It was at this point that I sensed there were more things in my foundation that needed to be cleaned out, but I didn’t know what they were yet. I had paused my life, and was waiting in the middle of my dusty road, knees pulled up to my chest, for God to show up. This was one of the scariest moments in my life because it was so out-of-character for me. So I continuously checked in with myself, with family, and with friends. No, I wasn’t depressed; I didn’t feel depressed, but I definitely felt different. Waiting, pausing my life, without being depressed. This was new.

As it turns out, this sitting in the road only lasted a few short weeks. Enough to give me a breather. A new pathway did open up — one that I didn’t push or make happen; one that just emerged, not all at once, but one step at a time. It’s still emerging that way — I cannot see the whole thing; God is only giving it to me one step at a time. My job is to walk it out; and so, eventually, I stood up and took a step … and found my boots were still on my feet.







The Glory behind the Story of ImageIN THE DESERT

After the death of our dad, my mom, sisters and I were drained. Losing someone who brought so much life — my dad was fun, fun-loving, adventurous, always moving, never still — was hard, and so were the adjustments we now had to make.

For me, my dad’s passing began a season of several losses. My life began changing in ways I had not expected, and I couldn’t seem to stop them from happening. I wanted life to stay the way it had always been; to stand still, at least for a moment, while I got my bearings! I found myself scrambling. I was trying to find what my direction now was. If only I could understand what was happening …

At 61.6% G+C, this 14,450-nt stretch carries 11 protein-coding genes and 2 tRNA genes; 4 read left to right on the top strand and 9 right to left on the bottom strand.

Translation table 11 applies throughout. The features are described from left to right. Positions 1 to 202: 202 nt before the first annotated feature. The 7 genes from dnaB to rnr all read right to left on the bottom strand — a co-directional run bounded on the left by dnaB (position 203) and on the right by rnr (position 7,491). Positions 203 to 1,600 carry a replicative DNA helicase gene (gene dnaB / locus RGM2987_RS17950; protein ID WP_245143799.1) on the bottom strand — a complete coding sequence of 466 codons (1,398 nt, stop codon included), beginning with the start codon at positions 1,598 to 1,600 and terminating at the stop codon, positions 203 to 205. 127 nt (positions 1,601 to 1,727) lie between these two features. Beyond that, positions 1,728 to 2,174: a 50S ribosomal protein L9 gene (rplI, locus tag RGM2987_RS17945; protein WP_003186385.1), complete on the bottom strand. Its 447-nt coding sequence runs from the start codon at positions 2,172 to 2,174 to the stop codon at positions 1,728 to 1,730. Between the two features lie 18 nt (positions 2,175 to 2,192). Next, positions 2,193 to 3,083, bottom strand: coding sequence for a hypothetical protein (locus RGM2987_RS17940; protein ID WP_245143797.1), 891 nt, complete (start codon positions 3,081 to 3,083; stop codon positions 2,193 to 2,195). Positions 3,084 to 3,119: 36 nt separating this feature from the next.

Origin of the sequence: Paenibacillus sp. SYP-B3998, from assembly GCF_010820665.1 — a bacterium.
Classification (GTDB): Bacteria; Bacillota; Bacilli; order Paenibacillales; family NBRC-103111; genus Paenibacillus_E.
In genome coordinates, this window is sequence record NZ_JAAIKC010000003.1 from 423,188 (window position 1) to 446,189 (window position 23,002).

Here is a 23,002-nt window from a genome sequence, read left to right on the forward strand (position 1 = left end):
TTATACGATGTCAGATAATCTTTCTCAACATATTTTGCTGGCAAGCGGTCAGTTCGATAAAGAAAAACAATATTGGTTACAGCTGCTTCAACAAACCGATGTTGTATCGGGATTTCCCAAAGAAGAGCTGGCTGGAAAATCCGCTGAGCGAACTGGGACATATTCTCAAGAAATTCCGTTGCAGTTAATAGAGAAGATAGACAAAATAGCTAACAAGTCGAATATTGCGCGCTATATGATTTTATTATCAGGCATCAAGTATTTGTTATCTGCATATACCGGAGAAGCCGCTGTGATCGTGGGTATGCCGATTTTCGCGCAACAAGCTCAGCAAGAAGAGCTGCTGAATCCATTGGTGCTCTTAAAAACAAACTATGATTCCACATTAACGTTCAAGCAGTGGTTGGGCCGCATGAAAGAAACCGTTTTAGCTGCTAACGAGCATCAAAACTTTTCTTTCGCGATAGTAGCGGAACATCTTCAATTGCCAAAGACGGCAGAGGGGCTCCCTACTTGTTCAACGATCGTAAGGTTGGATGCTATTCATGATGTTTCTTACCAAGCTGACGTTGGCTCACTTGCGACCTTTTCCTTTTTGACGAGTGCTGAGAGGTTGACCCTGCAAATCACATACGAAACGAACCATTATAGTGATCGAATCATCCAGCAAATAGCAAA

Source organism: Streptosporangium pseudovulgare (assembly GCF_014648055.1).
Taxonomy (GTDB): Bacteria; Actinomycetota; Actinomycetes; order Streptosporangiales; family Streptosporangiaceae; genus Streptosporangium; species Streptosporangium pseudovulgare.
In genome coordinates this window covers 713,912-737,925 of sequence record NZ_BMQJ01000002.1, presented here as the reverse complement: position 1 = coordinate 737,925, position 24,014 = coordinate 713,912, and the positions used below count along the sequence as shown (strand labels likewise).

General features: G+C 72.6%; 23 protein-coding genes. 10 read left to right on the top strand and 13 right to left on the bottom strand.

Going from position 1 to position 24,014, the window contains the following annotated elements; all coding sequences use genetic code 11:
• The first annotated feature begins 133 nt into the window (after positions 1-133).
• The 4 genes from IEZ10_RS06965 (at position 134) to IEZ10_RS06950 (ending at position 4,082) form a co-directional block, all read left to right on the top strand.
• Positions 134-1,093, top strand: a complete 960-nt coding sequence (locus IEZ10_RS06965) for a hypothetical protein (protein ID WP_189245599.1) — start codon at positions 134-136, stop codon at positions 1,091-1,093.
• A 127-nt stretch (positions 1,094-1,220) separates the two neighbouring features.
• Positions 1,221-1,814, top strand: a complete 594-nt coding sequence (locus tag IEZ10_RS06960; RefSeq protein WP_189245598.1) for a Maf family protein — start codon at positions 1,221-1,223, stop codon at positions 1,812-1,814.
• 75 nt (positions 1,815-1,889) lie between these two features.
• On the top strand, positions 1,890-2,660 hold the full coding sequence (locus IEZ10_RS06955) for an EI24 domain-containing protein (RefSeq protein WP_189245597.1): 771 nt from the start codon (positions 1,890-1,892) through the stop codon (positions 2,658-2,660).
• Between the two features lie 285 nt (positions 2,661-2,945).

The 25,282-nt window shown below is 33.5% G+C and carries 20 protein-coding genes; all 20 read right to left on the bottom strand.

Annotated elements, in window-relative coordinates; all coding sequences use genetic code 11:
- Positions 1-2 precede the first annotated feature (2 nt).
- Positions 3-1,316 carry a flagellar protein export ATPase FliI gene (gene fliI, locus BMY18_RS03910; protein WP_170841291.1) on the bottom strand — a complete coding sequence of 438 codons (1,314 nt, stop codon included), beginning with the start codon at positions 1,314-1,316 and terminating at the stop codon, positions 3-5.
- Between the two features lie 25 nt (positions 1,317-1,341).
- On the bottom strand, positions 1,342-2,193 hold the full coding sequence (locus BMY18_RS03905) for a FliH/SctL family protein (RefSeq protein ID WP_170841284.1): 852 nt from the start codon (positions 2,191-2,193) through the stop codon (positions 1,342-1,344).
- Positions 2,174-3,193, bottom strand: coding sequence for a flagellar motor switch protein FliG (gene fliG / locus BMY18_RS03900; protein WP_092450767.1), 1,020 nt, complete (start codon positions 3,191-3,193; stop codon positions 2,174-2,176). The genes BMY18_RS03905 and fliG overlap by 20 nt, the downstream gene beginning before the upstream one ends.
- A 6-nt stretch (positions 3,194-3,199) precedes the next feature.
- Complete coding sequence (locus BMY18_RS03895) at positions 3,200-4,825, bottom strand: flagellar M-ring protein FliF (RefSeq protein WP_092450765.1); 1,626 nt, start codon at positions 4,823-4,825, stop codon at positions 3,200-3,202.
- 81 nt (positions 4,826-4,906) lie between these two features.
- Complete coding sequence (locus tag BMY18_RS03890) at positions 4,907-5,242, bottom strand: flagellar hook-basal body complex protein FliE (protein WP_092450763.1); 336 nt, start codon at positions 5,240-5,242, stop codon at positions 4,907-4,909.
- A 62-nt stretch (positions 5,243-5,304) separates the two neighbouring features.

I have a bad habit of always looking back, as if I can change what has already passed. And, during this time of losses, I was obsessively looking back to a time before they had begun. But this view of the past was distorted, not quite in focus; the colors blended together in a swirl as if I were looking through a bowl of water. I wanted to reach out and grab the pictures, but the water just rippled the images away from my grasp and they were gone.

I remember thinking that God was moving and He wanted me to move also — to cross over to some other side. But I really had no idea what this meant. Not feeling particularly adventurous, I didn’t want any more changes — I felt alone. I was waiting. During this time, a scripture kept showing itself to me:

Arise, shine for thy light has come — Isaiah 60:1

I struggled to arise and shine, but nothing I did worked. And the more I struggled, the more trouble I created for myself and others.

The answer, which took me years to discover, was not to struggle, but to surrender. Let go. Let go and let God. I thought about that. Surrender. Surrender to grieving the loss of my dad, surrender to the changes in my family, to the changes in my life. I had resisted doing that … because I had been waiting, waiting to get back my old life, not realizing that it was just ripples in the water. So now I know —

And I am making peace with where I am. This took traveling through the dry desert to get to this place of acceptance — it came in time, not over-night. And, I find that joy, happiness, and laughter are here, too. The season of losses has shifted my life; my life, now, is in adjusting to this shift. And it’s all going to be ok —






In The Desert, Waiting on You